(On a side note, I loved McDonald’s mention of “Moneyball” in talking about developing your metrics. That’s exactly the kind of creative thinking you can use in improving your business, too. You can read my review of “Moneyball” here.)

The only downside of email marketing is getting your customers to sign up for it. In fact, many businesses I know fail to measure email signup as a conversion action on their site. Lucky for you that you’re not one of them, right?

I know I don’t talk about email all that often. Yes, we’ve talked about how to increase your opt-in list. But I think I’ve taken it for granted all these years, this little channel that keeps on giving. So, as you move forward with your social media marketing and with search, make sure you’re not treating your email list as your “forgotten social network.”

Thanks and acknowledgements: Hat tip to Mark Brownlow for links to the Hotmail and Yahoo! email account numbers.

Are you getting enough value out of your small business website? Want to make sure your business makes the most of the local, mobile, social web? thinks helps you understand how to grow your business via the web, every day. Get more than just news. Get understanding. Add thinks to your feed reader today.

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And while you’re at it, don’t forget to follow Tim on Twitter.

Image credit: Fletcher Prince via Flickr using Creative Commons Attribution 2.0 Generic.

Tim Peter


August 4, 2009

Should you increase email frequency?

August 4, 2009 | By | No Comments

I subscribe to email lists for many of the top converting sites, just to keep an eye on what they’re up to. And I’ve noticed an increasing trend towards more frequent email communications.

For instance, this is what I’ve gotten lately from ProFlowers:


And Office Depot:


And Victoria’s Secret:


Now apart from the fact that ProFlowers calls me “Timothy” – something I only used to hear from the priests at my high school and my dear Irish mother – this is a heavy increase from a year ago. MediaPost backs up my observation, noting an overall increase in email frequency across the industry.

The questions I have are:

  1. Is this a good thing? Are these retailers seeing a boost in conversion from the increased frequency?
  2. Is this a defensive tactic? Are retailers just trying to steal share from competitors in a down economy?
  3. Are these retailers risking customer attrition due to “spammy” behavior?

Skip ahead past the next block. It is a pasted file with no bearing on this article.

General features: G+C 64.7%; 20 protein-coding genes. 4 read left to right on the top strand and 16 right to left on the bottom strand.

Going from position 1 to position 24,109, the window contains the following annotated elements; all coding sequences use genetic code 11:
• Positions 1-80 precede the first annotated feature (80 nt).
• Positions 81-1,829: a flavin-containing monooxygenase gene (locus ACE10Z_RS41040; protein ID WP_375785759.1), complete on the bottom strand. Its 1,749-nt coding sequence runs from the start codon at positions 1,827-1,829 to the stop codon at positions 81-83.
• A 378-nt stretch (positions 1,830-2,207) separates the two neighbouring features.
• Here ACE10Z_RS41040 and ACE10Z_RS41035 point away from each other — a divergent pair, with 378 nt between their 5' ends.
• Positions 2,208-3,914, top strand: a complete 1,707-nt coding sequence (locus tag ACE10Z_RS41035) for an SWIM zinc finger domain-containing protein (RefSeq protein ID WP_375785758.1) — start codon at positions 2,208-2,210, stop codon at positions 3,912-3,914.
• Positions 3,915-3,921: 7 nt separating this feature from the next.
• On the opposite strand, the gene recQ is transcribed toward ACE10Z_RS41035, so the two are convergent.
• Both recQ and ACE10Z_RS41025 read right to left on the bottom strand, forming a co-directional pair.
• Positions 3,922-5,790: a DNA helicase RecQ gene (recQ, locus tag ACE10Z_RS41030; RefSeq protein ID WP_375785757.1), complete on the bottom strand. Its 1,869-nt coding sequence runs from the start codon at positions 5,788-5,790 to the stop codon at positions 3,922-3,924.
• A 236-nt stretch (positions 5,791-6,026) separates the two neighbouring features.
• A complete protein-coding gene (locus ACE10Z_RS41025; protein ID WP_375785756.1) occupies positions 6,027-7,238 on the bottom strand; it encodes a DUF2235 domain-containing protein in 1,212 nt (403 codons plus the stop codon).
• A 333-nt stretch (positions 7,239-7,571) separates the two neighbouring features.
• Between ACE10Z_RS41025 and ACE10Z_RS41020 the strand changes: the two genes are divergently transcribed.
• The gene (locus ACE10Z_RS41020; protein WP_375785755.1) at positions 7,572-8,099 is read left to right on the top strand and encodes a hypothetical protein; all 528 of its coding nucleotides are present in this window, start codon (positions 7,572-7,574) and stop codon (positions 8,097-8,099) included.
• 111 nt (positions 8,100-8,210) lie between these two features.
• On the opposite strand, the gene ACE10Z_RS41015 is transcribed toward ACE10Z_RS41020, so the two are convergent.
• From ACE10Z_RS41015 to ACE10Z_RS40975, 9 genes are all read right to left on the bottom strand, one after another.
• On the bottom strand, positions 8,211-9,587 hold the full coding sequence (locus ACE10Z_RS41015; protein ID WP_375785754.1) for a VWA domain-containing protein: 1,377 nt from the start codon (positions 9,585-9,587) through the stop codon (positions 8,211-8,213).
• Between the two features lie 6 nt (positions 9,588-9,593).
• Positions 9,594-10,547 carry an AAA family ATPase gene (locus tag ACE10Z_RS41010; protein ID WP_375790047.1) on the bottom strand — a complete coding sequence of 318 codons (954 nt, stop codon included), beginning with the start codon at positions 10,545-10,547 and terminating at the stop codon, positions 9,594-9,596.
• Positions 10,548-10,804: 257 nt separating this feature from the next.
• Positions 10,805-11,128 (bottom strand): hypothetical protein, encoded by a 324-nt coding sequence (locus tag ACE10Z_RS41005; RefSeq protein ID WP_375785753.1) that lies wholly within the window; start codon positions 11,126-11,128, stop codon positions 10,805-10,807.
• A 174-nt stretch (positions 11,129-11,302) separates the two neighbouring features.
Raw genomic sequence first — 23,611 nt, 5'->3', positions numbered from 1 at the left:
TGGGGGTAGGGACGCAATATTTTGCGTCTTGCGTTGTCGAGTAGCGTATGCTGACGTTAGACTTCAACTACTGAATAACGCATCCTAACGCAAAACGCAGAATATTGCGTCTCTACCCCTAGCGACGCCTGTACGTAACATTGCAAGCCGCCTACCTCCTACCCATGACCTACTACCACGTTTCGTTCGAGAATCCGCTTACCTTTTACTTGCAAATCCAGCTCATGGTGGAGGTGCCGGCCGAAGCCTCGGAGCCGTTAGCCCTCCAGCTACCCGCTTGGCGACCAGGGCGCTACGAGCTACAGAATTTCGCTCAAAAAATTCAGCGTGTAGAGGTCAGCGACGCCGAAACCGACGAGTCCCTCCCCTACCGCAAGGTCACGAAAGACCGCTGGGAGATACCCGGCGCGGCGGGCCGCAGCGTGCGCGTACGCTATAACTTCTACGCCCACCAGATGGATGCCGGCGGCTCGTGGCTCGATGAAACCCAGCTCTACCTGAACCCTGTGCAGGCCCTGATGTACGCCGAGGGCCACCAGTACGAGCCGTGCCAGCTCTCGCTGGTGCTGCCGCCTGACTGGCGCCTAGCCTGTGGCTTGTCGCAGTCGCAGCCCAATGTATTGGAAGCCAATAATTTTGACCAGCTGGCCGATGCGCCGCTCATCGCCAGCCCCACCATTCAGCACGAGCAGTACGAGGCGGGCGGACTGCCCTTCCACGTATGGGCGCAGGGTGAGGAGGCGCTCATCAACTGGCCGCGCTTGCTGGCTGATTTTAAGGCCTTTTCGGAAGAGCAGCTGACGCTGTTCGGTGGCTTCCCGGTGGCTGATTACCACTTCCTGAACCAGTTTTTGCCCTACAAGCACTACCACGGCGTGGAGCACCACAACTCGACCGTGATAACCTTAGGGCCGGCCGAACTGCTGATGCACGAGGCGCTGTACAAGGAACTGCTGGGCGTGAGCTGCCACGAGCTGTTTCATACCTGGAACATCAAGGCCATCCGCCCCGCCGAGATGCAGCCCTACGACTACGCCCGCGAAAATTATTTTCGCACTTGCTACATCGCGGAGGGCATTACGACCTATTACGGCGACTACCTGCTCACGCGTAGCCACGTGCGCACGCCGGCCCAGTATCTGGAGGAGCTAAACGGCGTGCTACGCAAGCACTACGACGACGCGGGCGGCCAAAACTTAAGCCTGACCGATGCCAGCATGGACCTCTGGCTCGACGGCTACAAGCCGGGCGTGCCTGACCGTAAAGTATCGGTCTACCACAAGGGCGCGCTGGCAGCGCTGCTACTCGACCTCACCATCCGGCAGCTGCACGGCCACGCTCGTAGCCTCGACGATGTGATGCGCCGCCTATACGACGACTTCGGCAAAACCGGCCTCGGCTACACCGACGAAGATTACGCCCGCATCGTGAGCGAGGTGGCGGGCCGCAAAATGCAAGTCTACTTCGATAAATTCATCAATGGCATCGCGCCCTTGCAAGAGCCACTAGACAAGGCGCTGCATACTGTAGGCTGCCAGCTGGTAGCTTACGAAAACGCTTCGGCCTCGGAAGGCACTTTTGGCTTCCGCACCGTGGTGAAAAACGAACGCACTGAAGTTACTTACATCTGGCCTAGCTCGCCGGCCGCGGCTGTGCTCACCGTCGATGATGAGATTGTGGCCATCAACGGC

Obviously, these are some pretty smart folks. I assume they’re testing to see what works best. If you’re increasing your frequency, don’t forget to do the same.

What do you think? Are you testing frequency of communication? And how’s it working out for you? Tell us in the comments.

Hat tip: The more alert among you may notice the “ad-swipe-file” label attached to my Gmail messages. See Linda Bustos’ email swipe file post and do the same for your business.

Are you getting enough value out of your small business website? Want to make sure your business makes the most of the local, mobile, social web? thinks helps you understand how to grow your business via the web, every day. Get more than just news. Get understanding. Add thinks to your feed reader today.

Or subscribe via email.

And while you’re at it, don’t forget to follow Tim on Twitter.

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Tim Peter


June 9, 2009

Guest post: Build referrals for your small business

June 9, 2009 | By | No Comments

It’s no secret we here at thinks, um, think it’s important you gain traffic and business from a variety of sources besides search. This guest post from the fine folks at looks at one way to drive additional business: referrals. While Yodle offers these tips for offline marketing, don’t forget, you can offer the same opportunities to customers in your email marketing, post-conversion emails, and receipt pages. Check it out…

yodle-logo.pngReferrals are one of the most cost effective and simple ways to gain new business, and yet many small business owners don’t get nearly as many as they should. We thought these tips and ideas from online local advertiser might be useful for your readers. First, some myths about referrals:

  1. Great customer service alone will make your clients refer people to you. Unfortunately, most people expect great customer service these days (and you always provide great service) so they are not necessarily inclined to mention good service to others. In actuality, people are more likely to mention bad service to their friends than any good service they’ve had.
  2. People who are close to you are great people to refer business to you. You would assume that this would be the case, and it certainly can be, but you must always educate those close to you on how to look for referral opportunities so that they refer the type of customers you want.
  3. You should always ask for the referral at the end of a transaction with your client. You should constantly be asking for referrals! There is no set time to ask for a referral. You should ask any time the opportunity presents itself.
  4. Looking for referrals in an indirect manner reduces stress and is normally the best way to get referrals. Though this may work every once in a while, typically, if you don’t ask for it, you won’t get.

So…How do SMBs start getting referrals?

  1. ASK! Don’t be afraid to be direct about asking for referrals. Also, ask regularly to maximize the amount of referrals you can generate. A great technique is to view every client you work with as though your sole purpose is to get a referral. This will not only keep you cognizant about getting them, but it will make you more service-oriented as well.
  2. Create a referral program. Offer service credits as an incentive to your clients who send you new business. It can be as a discount on their next service or a credit to their account, or any other trigger that will help entice people to refer new customers to you